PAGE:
‘You don’t need Facebook to tell you how to pick waste’

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Technology and innovation at the base of the economic pyramid

Nisha is nineteen years old and spends her days hunched over a small board on the ground, rolling incense sticks for a local contractor in Ahmedabad, India. Rolling incense sticks by hand is hard work, and Nisha earns just 10-12 rupees (US$0.15-0.18) for every 1,000 sticks that she rolls. She and other women complete several thousand sticks per day in order to make ends meet.

Better technology – in this case, an incense stick rolling machine that could replace the simple board that Nisha and others use – could have a profound impact on their productivity. Indeed, technology is widely considered to hold great potential for making work safer, cleaner, and more efficient, especially in the digital age. But from the perspective of the women in Nisha’s neighborhood, machines require electricity, which drives up production costs; machines require maintenance, which isn’t always possible; and machines displace workers, which on balance would hurt them, not help.

How, then, might the future of work look for those like Nisha, whose possibilities for accessing sophisticated technology are limited? And, more generally, how does the future of work look for those at the base of economic pyramid given that good jobs don’t emerge automatically from technological changes?

In 2015, WIEGO partnered with Practical Action and the Rockefeller Foundation to explore these questions, asking what kind of technological changes informal workers are seeing and what impact those changes are having on their livelihoods. These are critical questions in a global context of rising inequality and de-industrialization amidst the digital revolution.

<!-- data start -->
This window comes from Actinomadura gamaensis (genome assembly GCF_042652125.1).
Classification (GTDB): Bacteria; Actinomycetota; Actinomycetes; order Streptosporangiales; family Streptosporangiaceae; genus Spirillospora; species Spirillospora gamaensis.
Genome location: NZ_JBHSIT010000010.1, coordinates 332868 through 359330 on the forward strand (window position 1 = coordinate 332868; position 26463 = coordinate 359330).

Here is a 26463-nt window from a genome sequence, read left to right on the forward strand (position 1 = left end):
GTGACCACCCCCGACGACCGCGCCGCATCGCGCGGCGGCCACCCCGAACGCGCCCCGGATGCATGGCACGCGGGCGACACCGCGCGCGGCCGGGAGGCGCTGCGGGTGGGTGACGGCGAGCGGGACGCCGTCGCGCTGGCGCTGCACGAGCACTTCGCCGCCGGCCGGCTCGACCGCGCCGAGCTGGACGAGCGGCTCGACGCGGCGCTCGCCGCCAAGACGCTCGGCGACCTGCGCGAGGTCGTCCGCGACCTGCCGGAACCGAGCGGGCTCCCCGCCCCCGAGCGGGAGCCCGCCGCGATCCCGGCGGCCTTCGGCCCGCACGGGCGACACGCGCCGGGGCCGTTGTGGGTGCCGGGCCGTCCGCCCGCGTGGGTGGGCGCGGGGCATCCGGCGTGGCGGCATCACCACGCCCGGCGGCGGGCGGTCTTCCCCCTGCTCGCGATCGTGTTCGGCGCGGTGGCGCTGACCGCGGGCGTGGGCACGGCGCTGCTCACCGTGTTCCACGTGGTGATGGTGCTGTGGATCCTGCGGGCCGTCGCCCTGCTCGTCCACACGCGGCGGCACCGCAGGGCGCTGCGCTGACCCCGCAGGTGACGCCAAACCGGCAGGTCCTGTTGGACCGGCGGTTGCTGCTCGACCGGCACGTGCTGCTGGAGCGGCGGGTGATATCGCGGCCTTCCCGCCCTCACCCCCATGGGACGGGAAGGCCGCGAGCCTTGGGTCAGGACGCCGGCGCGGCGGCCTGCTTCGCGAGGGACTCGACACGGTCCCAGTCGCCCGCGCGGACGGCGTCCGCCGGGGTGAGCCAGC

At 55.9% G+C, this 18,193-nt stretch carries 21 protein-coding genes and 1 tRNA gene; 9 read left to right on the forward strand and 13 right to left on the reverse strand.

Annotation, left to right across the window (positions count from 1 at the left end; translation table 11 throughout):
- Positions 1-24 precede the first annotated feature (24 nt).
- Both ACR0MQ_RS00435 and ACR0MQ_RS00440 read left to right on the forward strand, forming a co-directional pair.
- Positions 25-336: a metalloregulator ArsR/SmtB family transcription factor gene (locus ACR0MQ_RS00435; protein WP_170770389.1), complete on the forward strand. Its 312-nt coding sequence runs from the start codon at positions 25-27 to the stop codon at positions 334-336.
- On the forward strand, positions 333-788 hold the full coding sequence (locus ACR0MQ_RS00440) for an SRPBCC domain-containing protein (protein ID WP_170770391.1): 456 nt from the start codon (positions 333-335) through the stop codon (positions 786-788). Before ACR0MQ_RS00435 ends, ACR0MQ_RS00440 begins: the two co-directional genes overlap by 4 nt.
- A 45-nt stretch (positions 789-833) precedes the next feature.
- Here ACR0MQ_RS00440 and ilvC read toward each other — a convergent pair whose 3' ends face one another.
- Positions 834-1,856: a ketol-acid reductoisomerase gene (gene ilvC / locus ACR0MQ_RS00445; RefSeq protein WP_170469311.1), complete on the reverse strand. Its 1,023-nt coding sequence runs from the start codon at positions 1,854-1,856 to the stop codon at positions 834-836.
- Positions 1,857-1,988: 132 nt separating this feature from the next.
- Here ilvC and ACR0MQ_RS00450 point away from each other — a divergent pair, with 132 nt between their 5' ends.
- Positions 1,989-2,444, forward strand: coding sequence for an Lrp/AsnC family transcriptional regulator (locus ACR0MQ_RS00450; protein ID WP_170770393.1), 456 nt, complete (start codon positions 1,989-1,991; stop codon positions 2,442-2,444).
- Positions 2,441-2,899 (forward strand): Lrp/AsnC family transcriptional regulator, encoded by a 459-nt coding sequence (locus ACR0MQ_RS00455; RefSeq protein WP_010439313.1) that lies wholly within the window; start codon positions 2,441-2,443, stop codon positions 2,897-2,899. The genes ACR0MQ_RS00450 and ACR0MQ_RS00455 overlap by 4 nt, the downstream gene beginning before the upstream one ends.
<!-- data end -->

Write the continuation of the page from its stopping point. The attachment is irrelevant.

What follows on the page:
The project explored a wide variety of livelihoods—incense stick rollers, street vendors, garment makers, market porters, cardboard recyclers, construction workers, and others across five countries—to develop an understanding of how technological innovation is affecting workers who earn their living in the informal economy. It found an important role for improved technology among these workers, but not necessarily in the places we’re most likely to look.


There’s more to technology than cell phones and e-banking

Although digital and financial inclusion have become mainstays in discussions of women’s economic empowerment, the workers in the study sample identified several more immediate challenges that call for more basic technological improvements.

Most strikingly, health and safety risks in the informal workplace are remarkably common among the hundreds of workers who participated in the project. Cardboard recyclers in Durban, South Africa, said that using a barrow instead of carrying recyclables on their heads is ‘less heavy on the body’ and makes a big difference to their productivity and earnings. Before, several were head loaders, but that way of working took a toll; as a result ‘we used the little money that we had to see doctors.’ These workers reported that they don’t have mobile phones and don’t use ICTs at all. ‘You don’t need Facebook to tell you how to pick waste,’ one said. But having a sack or a barrow makes all the difference.